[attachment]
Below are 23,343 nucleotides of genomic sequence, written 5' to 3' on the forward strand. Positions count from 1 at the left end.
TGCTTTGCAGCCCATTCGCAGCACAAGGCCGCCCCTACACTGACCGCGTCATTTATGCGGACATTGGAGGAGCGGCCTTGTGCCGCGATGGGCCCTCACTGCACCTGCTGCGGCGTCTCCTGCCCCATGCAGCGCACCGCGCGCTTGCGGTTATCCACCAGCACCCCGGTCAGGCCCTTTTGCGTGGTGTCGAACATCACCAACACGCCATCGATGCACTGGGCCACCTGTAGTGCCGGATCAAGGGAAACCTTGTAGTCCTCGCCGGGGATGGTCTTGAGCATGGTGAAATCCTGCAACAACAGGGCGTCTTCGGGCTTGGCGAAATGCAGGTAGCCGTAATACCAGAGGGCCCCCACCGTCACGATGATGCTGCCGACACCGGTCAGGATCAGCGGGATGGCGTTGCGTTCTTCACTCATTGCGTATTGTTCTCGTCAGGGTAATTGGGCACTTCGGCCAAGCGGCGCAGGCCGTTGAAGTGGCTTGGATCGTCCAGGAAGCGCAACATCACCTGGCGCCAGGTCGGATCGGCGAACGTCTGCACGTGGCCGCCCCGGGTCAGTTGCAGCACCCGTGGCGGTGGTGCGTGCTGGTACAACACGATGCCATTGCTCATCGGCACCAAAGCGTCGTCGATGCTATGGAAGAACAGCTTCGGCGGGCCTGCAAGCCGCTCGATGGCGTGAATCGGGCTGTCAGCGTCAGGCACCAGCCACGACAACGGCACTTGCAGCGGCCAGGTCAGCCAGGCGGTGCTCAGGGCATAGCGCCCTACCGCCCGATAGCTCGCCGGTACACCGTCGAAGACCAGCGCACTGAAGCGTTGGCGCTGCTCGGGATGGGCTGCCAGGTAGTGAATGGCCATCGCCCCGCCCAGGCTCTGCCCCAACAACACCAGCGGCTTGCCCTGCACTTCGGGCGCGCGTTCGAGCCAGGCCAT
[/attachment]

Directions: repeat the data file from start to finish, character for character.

Below are 23,343 nucleotides of genomic sequence, written 5' to 3' on the forward strand. Positions count from 1 at the left end.
TGCTTTGCAGCCCATTCGCAGCACAAGGCCGCCCCTACACTGACCGCGTCATTTATGCGGACATTGGAGGAGCGGCCTTGTGCCGCGATGGGCCCTCACTGCACCTGCTGCGGCGTCTCCTGCCCCATGCAGCGCACCGCGCGCTTGCGGTTATCCACCAGCACCCCGGTCAGGCCCTTTTGCGTGGTGTCGAACATCACCAACACGCCATCGATGCACTGGGCCACCTGTAGTGCCGGATCAAGGGAAACCTTGTAGTCCTCGCCGGGGATGGTCTTGAGCATGGTGAAATCCTGCAACAACAGGGCGTCTTCGGGCTTGGCGAAATGCAGGTAGCCGTAATACCAGAGGGCCCCCACCGTCACGATGATGCTGCCGACACCGGTCAGGATCAGCGGGATGGCGTTGCGTTCTTCACTCATTGCGTATTGTTCTCGTCAGGGTAATTGGGCACTTCGGCCAAGCGGCGCAGGCCGTTGAAGTGGCTTGGATCGTCCAGGAAGCGCAACATCACCTGGCGCCAGGTCGGATCGGCGAACGTCTGCACGTGGCCGCCCCGGGTCAGTTGCAGCACCCGTGGCGGTGGTGCGTGCTGGTACAACACGATGCCATTGCTCATCGGCACCAAAGCGTCGTCGATGCTATGGAAGAACAGCTTCGGCGGGCCTGCAAGCCGCTCGATGGCGTGAATCGGGCTGTCAGCGTCAGGCACCAGCCACGACAACGGCACTTGCAGCGGCCAGGTCAGCCAGGCGGTGCTCAGGGCATAGCGCCCTACCGCCCGATAGCTCGCCGGTACACCGTCGAAGACCAGCGCACTGAAGCGTTGGCGCTGCTCGGGATGGGCTGCCAGGTAGTGAATGGCCATCGCCCCGCCCAGGCTCTGCCCCAACAACACCAGCGGCTTGCCCTGCACTTCGGGCGCGCGTTCGAGCCAGGCCAT